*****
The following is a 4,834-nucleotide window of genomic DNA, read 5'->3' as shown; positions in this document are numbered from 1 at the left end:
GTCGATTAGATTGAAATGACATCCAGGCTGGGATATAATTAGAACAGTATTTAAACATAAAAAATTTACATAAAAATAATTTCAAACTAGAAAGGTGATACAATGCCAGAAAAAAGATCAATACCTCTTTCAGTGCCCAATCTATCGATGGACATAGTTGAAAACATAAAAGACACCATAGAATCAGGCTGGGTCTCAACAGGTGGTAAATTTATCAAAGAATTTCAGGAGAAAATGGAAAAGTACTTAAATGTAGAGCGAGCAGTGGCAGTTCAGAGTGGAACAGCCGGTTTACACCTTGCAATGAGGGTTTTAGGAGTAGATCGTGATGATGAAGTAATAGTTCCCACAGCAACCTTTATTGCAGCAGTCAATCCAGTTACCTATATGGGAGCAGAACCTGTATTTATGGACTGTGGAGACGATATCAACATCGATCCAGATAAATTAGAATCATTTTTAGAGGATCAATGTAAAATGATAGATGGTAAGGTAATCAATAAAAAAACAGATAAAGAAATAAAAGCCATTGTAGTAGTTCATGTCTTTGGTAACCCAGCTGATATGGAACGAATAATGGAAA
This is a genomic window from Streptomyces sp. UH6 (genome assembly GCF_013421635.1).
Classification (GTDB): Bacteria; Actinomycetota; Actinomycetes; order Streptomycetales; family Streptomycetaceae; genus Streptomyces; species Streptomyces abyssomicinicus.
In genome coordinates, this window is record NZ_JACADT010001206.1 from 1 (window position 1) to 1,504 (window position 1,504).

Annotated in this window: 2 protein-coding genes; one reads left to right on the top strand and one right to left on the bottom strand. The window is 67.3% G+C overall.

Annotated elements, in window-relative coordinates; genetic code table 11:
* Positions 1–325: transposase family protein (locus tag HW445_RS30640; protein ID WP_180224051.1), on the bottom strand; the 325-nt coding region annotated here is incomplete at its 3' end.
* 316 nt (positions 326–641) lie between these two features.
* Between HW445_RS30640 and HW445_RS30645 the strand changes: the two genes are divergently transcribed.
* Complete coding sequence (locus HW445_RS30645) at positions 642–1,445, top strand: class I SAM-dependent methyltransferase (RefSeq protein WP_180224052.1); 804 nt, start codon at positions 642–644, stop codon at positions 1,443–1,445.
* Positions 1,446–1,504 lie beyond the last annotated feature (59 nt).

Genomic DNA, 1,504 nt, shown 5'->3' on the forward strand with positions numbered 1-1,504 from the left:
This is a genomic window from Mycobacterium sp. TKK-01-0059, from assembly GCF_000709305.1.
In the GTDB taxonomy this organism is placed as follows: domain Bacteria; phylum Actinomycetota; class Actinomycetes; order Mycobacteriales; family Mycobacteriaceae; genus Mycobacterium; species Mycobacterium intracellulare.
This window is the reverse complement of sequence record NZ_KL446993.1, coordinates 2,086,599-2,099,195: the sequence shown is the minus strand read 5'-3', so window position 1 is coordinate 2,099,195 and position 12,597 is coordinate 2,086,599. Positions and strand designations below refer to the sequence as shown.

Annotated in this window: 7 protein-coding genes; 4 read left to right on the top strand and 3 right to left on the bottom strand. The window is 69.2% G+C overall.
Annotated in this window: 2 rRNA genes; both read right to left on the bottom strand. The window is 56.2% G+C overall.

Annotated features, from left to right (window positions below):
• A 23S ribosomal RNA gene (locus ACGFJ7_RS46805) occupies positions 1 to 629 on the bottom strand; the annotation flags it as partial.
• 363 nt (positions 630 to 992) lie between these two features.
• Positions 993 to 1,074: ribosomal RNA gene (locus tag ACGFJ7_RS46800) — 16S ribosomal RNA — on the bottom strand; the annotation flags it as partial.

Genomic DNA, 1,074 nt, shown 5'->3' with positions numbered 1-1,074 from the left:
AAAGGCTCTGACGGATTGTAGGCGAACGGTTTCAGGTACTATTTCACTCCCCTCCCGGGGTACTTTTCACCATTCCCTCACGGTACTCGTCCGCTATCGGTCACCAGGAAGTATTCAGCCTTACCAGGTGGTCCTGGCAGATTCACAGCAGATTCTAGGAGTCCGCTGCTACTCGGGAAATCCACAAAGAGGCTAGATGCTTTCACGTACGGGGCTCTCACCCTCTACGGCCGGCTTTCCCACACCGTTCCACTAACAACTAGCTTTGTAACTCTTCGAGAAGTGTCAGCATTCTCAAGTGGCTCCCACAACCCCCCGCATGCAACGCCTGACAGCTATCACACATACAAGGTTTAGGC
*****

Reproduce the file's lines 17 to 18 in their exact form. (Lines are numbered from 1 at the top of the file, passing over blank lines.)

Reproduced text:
Annotated in this window: 7 protein-coding genes; 4 read left to right on the top strand and 3 right to left on the bottom strand. The window is 69.2% G+C overall.
Annotated in this window: 2 rRNA genes; both read right to left on the bottom strand. The window is 56.2% G+C overall.